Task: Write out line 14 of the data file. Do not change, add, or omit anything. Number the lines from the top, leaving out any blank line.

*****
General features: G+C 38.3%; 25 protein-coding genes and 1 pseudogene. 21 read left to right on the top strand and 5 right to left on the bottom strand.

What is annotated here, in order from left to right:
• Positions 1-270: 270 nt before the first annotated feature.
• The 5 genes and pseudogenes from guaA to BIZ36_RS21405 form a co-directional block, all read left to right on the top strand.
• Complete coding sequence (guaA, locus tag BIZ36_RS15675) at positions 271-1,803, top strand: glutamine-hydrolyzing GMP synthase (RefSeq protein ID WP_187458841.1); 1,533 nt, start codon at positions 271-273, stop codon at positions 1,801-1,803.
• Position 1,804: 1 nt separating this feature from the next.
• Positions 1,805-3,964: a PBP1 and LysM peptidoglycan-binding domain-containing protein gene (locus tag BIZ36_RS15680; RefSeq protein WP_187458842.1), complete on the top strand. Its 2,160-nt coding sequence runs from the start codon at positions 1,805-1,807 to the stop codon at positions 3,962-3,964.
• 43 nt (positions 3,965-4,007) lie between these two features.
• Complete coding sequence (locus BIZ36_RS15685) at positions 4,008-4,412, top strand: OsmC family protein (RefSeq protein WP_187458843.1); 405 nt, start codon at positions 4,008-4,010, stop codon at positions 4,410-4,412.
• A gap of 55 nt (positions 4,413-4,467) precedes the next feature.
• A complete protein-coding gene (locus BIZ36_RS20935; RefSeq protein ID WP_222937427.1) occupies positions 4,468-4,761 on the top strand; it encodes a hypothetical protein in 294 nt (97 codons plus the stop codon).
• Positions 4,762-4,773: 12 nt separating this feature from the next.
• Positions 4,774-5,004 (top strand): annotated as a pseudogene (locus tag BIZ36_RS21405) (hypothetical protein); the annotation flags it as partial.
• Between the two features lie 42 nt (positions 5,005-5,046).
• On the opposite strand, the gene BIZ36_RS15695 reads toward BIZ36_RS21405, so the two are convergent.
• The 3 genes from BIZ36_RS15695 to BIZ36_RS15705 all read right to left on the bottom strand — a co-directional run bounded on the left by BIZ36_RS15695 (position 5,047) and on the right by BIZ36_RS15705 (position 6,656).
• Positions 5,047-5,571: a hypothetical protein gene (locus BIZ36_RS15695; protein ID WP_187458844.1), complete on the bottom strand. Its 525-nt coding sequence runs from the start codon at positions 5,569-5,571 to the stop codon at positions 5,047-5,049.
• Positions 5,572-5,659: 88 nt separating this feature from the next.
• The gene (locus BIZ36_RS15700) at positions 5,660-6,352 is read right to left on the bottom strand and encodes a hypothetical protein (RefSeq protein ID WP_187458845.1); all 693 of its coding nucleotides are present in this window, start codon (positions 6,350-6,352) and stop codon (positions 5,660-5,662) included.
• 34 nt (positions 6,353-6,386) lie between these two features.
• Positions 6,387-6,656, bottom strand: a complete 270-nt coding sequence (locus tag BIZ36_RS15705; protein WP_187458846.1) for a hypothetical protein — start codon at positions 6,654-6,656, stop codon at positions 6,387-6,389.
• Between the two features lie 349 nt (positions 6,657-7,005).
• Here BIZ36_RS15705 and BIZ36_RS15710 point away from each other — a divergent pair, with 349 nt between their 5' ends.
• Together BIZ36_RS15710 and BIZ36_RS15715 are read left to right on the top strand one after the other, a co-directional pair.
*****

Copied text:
• Between the two features lie 42 nt (positions 5,005-5,046).